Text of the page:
Any thoughts Diane?

Diane Sanfilippo: Well, yes. {laughs} So, having a stressful time; for sure. This is where we do store body fat related to stress, right around the midsection. And really, gaining weight is totally; it’s so related to stress that every time we talk about people trying to balance calories and macronutrients; as much as that is obviously part of the picture. Not overeating is part of the picture; absolutely if you're under a bunch of stress it’s really, really hard to either lose weight or keep weight off.

So I think that’s something that we can’t undervalue and we can’t discount. And I think it’s also important to just be a little bit forgiving of yourself. Make sure you have the clothes that you're going to need for work that will fit, and not stress out about it.

Did you want to throw something in?

Liz Wolfe: I just can’t imagine; I’m thinking back to myself in my math class in high school. And to me I feel like that could be a stressful environment. And also I think if you are one of those teachers who is empathetic and kind wants their students to do well, it’s probably like multifaceted. You’re probably taking on stress from students. Math is a tough subject. I don’t know. Just; my hats off to all teachers, number one. And how stressful it can be.

One thing I neglected to read and I probably should have, now that I’m looking at it, is, “I exercise 5 times a week, Orange Theory meets treadmill class or a body building workout. And take my dog on long walks two to three times a week.” It might be that during that adjustment period of coming back to school; which, it’s just sad. Summer is over and now we’re back to school and whatnot. Maybe just in that transitional period, you just go a little bit easier on it. I’m not 100% sure if she’s saying she exercises five times a week at the Orange Theory, or if she’s saying five times; three of those days is walking those dogs and two days is Orange Theory.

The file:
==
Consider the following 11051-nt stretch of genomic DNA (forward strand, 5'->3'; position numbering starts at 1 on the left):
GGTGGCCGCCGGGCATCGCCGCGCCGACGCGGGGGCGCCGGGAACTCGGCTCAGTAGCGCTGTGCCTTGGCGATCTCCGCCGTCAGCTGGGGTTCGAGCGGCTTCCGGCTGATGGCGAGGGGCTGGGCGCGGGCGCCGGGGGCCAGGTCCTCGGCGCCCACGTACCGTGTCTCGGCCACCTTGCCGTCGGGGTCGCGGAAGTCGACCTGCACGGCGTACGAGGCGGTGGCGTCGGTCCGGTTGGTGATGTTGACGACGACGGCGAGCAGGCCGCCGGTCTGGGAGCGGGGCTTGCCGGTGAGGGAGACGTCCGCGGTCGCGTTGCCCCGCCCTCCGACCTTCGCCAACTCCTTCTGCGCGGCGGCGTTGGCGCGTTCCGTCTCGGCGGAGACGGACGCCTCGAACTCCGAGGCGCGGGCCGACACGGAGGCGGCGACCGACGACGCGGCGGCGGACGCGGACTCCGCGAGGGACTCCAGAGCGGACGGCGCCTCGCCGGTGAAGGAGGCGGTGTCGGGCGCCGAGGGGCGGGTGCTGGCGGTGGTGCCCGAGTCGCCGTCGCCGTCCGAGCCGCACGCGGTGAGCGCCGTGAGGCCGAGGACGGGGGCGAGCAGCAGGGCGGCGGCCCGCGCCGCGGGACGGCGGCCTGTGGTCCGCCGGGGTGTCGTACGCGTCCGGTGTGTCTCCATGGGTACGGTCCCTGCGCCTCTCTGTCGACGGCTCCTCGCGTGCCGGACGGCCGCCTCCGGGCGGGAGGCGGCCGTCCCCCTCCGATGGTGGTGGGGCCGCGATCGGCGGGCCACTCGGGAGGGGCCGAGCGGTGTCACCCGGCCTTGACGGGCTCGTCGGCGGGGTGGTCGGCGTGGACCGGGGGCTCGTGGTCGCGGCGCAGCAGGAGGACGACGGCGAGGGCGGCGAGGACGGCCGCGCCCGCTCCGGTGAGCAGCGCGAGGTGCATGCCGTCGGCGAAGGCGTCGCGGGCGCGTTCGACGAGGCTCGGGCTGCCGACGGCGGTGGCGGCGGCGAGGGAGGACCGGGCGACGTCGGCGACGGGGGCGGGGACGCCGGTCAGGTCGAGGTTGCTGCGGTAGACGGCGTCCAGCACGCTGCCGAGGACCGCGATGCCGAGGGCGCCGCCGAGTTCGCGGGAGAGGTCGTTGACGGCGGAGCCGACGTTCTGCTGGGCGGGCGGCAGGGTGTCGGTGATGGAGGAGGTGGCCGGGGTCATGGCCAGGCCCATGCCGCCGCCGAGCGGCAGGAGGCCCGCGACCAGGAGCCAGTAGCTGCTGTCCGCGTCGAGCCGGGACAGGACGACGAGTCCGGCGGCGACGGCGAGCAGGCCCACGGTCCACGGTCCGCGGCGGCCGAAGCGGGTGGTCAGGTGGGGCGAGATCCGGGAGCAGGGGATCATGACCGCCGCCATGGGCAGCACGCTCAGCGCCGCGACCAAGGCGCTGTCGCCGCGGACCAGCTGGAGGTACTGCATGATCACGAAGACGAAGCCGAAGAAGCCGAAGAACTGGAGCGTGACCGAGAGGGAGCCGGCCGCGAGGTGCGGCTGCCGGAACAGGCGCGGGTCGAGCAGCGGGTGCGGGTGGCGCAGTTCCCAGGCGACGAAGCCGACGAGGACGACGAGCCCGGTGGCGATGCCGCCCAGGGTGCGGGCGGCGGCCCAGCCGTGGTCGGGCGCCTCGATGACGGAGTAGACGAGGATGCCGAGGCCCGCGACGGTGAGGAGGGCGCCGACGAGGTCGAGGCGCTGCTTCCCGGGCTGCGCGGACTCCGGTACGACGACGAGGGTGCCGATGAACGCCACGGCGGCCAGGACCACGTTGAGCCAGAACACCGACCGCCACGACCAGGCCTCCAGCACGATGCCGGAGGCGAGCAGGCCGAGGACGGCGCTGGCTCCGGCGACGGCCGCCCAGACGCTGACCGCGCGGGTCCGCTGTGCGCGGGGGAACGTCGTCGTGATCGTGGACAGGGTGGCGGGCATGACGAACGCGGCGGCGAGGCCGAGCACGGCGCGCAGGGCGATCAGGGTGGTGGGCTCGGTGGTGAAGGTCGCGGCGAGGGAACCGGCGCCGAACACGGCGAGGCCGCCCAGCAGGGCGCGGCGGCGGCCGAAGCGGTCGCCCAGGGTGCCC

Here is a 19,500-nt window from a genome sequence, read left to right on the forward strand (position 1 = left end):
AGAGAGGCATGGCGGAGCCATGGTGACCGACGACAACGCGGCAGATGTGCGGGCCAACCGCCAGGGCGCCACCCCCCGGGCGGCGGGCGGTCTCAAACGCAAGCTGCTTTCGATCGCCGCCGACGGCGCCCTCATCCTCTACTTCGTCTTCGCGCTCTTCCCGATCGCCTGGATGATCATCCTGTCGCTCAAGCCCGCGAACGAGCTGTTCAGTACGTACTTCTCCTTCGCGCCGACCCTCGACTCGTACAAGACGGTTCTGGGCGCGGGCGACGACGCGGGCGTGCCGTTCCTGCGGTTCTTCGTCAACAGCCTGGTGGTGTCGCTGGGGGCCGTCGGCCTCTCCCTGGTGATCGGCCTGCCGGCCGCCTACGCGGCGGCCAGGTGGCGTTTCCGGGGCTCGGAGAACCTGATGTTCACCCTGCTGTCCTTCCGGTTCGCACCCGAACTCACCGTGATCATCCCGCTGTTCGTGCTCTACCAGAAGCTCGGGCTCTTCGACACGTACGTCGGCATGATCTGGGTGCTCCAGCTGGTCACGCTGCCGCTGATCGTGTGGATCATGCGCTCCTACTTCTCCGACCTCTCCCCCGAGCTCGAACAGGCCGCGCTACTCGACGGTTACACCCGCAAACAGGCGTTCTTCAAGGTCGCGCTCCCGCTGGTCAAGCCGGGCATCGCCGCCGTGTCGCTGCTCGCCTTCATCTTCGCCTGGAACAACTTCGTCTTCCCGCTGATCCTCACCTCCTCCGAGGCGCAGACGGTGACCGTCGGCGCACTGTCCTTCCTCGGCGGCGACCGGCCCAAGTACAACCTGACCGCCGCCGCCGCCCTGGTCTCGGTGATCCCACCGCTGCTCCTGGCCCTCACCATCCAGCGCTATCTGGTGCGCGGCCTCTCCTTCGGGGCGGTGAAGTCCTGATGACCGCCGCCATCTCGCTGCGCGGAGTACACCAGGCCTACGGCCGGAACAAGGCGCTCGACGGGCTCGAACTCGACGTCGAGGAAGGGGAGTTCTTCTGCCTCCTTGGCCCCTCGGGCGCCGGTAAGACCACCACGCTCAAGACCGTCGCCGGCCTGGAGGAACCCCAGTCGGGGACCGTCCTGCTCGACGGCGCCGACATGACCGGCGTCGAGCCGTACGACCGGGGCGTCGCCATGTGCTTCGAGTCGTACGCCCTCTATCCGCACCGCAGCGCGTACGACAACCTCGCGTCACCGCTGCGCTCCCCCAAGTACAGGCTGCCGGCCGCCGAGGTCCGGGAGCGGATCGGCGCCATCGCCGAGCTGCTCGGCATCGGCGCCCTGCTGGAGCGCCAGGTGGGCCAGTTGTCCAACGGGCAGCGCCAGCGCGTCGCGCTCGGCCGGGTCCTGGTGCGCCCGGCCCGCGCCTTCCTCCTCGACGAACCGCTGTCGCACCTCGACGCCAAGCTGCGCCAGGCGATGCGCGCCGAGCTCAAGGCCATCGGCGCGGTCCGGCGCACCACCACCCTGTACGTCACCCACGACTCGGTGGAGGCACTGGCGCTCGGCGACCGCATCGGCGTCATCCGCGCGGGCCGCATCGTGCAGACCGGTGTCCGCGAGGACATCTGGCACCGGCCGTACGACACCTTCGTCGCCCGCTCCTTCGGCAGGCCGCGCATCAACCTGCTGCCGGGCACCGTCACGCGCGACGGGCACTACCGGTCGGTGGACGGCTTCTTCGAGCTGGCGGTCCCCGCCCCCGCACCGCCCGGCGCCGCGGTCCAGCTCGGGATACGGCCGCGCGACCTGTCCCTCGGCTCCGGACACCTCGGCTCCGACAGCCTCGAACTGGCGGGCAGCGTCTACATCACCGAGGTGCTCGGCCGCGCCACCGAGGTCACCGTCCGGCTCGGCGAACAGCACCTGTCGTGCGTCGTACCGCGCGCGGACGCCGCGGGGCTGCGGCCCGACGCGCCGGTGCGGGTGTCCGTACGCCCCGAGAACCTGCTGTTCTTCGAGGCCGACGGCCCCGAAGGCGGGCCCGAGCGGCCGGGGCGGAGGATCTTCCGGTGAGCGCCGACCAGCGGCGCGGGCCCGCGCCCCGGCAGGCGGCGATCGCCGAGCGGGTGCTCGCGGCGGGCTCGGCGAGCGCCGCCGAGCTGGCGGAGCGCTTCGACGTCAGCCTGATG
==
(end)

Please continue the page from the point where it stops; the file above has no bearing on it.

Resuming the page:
Diane Sanfilippo: Right. Including that.

Liz Wolfe: But if it’s five days of Orange Theory, that might be something to step back with during that transitional period. And just be really aware of your sleep, and how much your putting your body through and all of that. And really bring a lot of mindfulness into that transition from doing one thing into doing another.

Diane Sanfilippo: Mm-hmm. This is stuff that we talk about in the Master Class quite a bit when we talk about stress. And my analogy for it is a stress beaker, where we’re pouring in little bits. So she’s a math teacher, not a chemistry teacher. {laughs} But this is like my chemistry class; pouring in little bits of stress in; imagine it in liquid form. And it’s just like; different stressors are pouring on top of one another. And I really do think at different points in time, we have a hard time quantifying how much different things are stressful to us.

So exactly the point you made about how empathetic she is. The more empathetic she is to her students; and honestly the more you care about your job, the more it will have; the emotional stress will have a physical reality with your body. So there’s that.

I do also think; you mentioned sleep. Maybe she doesn’t realize that she’s sleeping a little less. Or the quality of her sleep isn’t as good as it was before. And obviously during the summer, when teachers are off and you're not as stressed, perhaps, you might be sleeping much better. So all of these things that combine to be stressful to the body; including the stuff that we can perceive as stress. Just like the schedule, and the kids, and everything that’s going on, and the testing, and everything. I think we need to make sure that we’re not underestimating the stress that we are experiencing.

So to that end; I love the strength training and the dog walks for maintaining fitness and being in a place where you're keeping your body strong and you're keeping your metabolism in a great place. I think that if you're going through this few weeks of the transition where you feel like; you know what? Just getting into the new year, the new school year is crazy. Maybe you scale back on/don’t attend something like Orange Theory. But really focus more on the body building type workouts.

I really think, and this is something that I did when I was rewriting Practical Paleo. I was following body building workouts for several months. Really not doing any kind of high intensity interval training. Not doing really any cardio whatsoever. Maybe a little bit of walking or just; I mean, I say jogging and I mean the speed at which you can no longer just walk. That tiny clip above walking.

Liz Wolfe: That’s called race walking. {laughs}

Diane Sanfilippo: Ok.

Liz Wolfe: I don’t know.

Diane Sanfilippo: Like in When Harry Met Sally when Billy Crystal and whatever the other guy’s name is. {laughs}